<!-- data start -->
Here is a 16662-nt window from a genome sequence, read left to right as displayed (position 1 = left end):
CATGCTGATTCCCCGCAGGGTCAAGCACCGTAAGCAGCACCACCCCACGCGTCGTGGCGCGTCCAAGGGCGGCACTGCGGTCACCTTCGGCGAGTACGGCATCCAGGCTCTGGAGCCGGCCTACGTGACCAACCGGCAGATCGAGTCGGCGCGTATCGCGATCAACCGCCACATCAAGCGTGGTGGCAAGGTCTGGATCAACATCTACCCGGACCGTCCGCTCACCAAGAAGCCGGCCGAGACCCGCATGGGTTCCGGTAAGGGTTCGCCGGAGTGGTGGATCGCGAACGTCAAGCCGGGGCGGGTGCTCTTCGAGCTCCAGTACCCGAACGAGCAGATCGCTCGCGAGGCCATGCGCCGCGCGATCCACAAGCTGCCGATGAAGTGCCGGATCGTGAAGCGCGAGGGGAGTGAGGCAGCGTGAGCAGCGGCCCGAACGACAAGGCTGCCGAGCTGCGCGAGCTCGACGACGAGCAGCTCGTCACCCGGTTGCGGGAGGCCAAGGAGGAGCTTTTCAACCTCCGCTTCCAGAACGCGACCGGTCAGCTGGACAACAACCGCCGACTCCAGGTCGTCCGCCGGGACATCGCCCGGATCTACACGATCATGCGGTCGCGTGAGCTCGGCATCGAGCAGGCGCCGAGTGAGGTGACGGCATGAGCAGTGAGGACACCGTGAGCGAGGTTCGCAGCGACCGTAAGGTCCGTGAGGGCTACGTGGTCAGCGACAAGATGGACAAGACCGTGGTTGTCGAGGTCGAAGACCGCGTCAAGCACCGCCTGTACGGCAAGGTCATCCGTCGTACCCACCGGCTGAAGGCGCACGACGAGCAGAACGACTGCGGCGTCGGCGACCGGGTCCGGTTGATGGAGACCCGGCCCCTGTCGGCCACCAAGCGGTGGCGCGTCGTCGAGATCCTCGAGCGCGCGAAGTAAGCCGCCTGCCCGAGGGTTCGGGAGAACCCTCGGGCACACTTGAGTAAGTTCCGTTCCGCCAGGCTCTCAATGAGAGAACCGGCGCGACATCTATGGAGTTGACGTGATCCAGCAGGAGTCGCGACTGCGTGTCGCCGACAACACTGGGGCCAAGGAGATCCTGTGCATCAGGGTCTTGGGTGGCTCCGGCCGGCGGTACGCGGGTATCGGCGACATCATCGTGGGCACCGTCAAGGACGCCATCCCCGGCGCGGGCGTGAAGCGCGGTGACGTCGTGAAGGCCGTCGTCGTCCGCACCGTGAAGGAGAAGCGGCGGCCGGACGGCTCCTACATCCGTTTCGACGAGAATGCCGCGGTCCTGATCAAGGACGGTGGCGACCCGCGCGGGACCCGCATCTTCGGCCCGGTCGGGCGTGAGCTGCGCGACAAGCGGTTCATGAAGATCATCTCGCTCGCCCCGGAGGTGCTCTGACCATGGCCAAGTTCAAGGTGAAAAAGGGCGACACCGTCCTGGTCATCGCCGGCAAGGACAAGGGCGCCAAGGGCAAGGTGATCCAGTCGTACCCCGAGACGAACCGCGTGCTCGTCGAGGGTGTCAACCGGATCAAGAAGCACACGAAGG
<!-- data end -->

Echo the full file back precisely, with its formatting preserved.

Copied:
Here is a 16662-nt window from a genome sequence, read left to right as displayed (position 1 = left end):
CATGCTGATTCCCCGCAGGGTCAAGCACCGTAAGCAGCACCACCCCACGCGTCGTGGCGCGTCCAAGGGCGGCACTGCGGTCACCTTCGGCGAGTACGGCATCCAGGCTCTGGAGCCGGCCTACGTGACCAACCGGCAGATCGAGTCGGCGCGTATCGCGATCAACCGCCACATCAAGCGTGGTGGCAAGGTCTGGATCAACATCTACCCGGACCGTCCGCTCACCAAGAAGCCGGCCGAGACCCGCATGGGTTCCGGTAAGGGTTCGCCGGAGTGGTGGATCGCGAACGTCAAGCCGGGGCGGGTGCTCTTCGAGCTCCAGTACCCGAACGAGCAGATCGCTCGCGAGGCCATGCGCCGCGCGATCCACAAGCTGCCGATGAAGTGCCGGATCGTGAAGCGCGAGGGGAGTGAGGCAGCGTGAGCAGCGGCCCGAACGACAAGGCTGCCGAGCTGCGCGAGCTCGACGACGAGCAGCTCGTCACCCGGTTGCGGGAGGCCAAGGAGGAGCTTTTCAACCTCCGCTTCCAGAACGCGACCGGTCAGCTGGACAACAACCGCCGACTCCAGGTCGTCCGCCGGGACATCGCCCGGATCTACACGATCATGCGGTCGCGTGAGCTCGGCATCGAGCAGGCGCCGAGTGAGGTGACGGCATGAGCAGTGAGGACACCGTGAGCGAGGTTCGCAGCGACCGTAAGGTCCGTGAGGGCTACGTGGTCAGCGACAAGATGGACAAGACCGTGGTTGTCGAGGTCGAAGACCGCGTCAAGCACCGCCTGTACGGCAAGGTCATCCGTCGTACCCACCGGCTGAAGGCGCACGACGAGCAGAACGACTGCGGCGTCGGCGACCGGGTCCGGTTGATGGAGACCCGGCCCCTGTCGGCCACCAAGCGGTGGCGCGTCGTCGAGATCCTCGAGCGCGCGAAGTAAGCCGCCTGCCCGAGGGTTCGGGAGAACCCTCGGGCACACTTGAGTAAGTTCCGTTCCGCCAGGCTCTCAATGAGAGAACCGGCGCGACATCTATGGAGTTGACGTGATCCAGCAGGAGTCGCGACTGCGTGTCGCCGACAACACTGGGGCCAAGGAGATCCTGTGCATCAGGGTCTTGGGTGGCTCCGGCCGGCGGTACGCGGGTATCGGCGACATCATCGTGGGCACCGTCAAGGACGCCATCCCCGGCGCGGGCGTGAAGCGCGGTGACGTCGTGAAGGCCGTCGTCGTCCGCACCGTGAAGGAGAAGCGGCGGCCGGACGGCTCCTACATCCGTTTCGACGAGAATGCCGCGGTCCTGATCAAGGACGGTGGCGACCCGCGCGGGACCCGCATCTTCGGCCCGGTCGGGCGTGAGCTGCGCGACAAGCGGTTCATGAAGATCATCTCGCTCGCCCCGGAGGTGCTCTGACCATGGCCAAGTTCAAGGTGAAAAAGGGCGACACCGTCCTGGTCATCGCCGGCAAGGACAAGGGCGCCAAGGGCAAGGTGATCCAGTCGTACCCCGAGACGAACCGCGTGCTCGTCGAGGGTGTCAACCGGATCAAGAAGCACACGAAGG